Water, Mulch & Stake
Trees, like all plants, will thrive if they are properly cared for. The more care a tree receives in its first two years, the more likely it is to survive and flourish. And the bigger a tree is when planted, the more aftercare/tree surgery it will require.
Year 1 – 3: It is most critical to providing adequate water during the annual growing season, between late spring and autumn.
Year 4 and after: You can relax a bit on tree watering in later years but water may be needed during long periods of drought.
Mulching the Tree
The mulching of a newly planted tree ensures that moisture is available to roots. This moisture helps the tree over time and is a great ally to a young tree as it reduces grass competition.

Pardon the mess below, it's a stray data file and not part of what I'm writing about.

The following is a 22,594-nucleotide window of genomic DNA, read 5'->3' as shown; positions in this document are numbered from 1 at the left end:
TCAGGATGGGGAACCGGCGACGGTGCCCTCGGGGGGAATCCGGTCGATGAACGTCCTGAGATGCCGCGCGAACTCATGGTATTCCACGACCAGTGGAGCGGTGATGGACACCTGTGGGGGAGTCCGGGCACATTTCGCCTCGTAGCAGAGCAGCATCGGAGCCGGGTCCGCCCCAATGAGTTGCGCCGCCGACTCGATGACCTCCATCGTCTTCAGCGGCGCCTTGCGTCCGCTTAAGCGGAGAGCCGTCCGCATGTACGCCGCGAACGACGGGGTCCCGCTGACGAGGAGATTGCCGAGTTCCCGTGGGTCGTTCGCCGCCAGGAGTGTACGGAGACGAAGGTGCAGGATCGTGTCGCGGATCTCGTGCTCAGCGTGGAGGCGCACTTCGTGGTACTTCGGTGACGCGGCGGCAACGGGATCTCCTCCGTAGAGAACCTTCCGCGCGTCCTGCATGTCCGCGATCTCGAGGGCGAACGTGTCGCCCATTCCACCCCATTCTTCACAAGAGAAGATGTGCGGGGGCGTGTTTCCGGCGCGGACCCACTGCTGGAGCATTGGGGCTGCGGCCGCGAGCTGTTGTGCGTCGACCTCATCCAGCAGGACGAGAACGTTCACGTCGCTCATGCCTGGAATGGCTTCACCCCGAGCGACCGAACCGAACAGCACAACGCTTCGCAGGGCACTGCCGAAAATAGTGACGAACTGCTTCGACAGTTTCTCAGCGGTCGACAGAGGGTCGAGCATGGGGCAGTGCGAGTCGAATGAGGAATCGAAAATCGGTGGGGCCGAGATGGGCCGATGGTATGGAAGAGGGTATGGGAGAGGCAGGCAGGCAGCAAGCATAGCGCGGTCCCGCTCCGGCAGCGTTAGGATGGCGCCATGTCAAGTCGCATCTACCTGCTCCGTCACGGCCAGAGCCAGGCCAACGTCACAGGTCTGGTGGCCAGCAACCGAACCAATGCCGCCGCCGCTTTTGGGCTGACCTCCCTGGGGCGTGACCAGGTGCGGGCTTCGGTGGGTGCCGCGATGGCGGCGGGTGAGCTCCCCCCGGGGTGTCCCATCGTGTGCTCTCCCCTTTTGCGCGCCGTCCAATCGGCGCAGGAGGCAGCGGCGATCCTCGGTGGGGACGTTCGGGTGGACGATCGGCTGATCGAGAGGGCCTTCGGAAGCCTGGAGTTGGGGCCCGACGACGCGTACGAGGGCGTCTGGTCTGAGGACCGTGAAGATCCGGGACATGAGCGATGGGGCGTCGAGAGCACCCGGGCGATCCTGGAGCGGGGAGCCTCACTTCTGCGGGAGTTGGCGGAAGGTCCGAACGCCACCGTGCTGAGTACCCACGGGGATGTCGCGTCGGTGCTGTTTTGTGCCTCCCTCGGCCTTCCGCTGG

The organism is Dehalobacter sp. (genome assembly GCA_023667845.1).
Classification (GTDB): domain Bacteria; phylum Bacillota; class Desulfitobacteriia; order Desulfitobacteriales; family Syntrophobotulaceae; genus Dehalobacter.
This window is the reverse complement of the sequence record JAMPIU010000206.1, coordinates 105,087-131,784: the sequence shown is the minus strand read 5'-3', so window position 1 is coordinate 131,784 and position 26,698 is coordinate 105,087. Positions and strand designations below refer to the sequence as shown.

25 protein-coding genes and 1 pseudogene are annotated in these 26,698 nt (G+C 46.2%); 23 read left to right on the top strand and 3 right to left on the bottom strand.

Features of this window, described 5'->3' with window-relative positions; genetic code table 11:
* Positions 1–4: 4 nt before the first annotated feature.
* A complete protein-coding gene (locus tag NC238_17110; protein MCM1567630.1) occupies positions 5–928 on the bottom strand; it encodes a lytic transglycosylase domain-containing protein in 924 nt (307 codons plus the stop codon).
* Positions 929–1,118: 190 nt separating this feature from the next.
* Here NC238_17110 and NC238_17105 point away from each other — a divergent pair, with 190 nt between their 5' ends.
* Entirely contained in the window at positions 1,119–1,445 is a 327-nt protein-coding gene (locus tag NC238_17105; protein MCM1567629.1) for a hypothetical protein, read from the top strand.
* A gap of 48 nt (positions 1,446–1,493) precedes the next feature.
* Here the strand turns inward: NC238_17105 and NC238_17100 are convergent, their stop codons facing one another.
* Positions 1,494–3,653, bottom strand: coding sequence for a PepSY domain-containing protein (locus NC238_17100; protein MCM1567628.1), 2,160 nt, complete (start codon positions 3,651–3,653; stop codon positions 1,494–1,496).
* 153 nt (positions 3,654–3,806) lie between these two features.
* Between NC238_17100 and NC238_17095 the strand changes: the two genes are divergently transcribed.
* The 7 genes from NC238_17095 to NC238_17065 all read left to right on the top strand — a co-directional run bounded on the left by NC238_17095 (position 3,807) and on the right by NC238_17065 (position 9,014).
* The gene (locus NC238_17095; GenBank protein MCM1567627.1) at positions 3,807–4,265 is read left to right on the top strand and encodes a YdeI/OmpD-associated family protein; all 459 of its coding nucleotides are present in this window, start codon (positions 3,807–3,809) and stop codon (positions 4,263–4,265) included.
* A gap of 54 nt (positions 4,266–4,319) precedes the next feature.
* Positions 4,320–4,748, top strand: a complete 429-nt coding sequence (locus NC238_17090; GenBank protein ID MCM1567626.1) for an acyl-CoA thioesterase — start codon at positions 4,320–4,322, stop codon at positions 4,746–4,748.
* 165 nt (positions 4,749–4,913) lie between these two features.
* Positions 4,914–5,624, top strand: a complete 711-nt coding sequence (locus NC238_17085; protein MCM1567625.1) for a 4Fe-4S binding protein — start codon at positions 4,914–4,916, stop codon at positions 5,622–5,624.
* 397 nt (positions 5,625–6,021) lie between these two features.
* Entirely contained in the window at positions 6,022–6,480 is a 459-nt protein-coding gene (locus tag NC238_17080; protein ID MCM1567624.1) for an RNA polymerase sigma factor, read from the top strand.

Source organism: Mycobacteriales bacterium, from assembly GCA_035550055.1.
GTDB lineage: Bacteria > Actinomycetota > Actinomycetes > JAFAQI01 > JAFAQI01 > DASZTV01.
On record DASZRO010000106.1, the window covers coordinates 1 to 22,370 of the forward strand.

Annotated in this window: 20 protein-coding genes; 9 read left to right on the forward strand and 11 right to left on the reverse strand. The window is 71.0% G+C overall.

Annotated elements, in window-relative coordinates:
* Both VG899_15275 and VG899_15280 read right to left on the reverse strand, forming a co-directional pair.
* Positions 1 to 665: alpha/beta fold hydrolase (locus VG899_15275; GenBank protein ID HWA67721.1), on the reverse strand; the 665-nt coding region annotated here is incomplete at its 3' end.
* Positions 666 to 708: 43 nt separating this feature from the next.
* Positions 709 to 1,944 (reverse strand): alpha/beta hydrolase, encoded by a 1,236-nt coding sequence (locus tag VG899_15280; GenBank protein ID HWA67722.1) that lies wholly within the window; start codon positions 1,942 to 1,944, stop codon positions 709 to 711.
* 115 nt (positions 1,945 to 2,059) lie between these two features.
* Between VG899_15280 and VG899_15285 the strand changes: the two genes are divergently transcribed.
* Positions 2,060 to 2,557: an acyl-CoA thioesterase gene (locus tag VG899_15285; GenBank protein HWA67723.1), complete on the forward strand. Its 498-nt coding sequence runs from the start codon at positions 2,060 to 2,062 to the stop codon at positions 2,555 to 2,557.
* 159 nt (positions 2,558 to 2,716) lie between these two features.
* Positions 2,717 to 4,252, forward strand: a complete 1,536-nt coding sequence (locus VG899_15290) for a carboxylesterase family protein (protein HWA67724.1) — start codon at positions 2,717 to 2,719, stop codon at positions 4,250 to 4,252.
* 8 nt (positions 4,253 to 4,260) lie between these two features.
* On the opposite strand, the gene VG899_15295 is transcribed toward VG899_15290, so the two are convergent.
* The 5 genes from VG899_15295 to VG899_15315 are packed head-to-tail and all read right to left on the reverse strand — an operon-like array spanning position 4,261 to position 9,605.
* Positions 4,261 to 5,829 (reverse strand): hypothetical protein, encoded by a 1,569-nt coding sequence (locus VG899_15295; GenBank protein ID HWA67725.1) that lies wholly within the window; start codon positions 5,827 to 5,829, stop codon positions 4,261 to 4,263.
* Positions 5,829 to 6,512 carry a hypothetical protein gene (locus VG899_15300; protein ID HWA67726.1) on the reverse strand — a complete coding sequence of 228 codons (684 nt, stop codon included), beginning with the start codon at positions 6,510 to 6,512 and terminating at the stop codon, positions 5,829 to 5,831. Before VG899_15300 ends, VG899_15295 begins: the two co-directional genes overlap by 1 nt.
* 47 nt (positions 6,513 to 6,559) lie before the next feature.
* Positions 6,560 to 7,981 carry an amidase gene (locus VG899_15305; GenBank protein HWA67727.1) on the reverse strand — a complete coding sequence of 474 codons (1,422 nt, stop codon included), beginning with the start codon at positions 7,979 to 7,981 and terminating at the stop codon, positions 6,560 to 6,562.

A good mulch like leaves, bark, needles, and fine wood chips should ring the bass of the tree base over the critical root zone but never touch the tree. No fertilizer is necessary when quality composted mulch is used.
Year 1 – 3: Maintain the mulch level with no more than 4 inches of material over the roots (the wider the better) but not touching the tree.
Year 4 and after a tree appreciates a good mulch so it is appropriate to maintain adequate mulch levels annually during spring.
Avoid using nitrogen fertilizers — use complete fertilizers only after a soil test.
Staking the Tree
Not all newly planted trees need staking to remain standing straight. Stake only if the root ball is unstable or the tree trunk is bending. Use only loosely tied, wide straps and limit the number of straps to a minimum for support.
Year 1 – 3: Use tree stakes only when needed. Many tree owners automatically stake every tree not knowing that it is often unnecessary. Check all stakes and straps during spring and autumn for a loose fit and alter to prevent trunk damage.
All straps should be removed after the first or second year.
Year 4 and after: Do not stake older trees.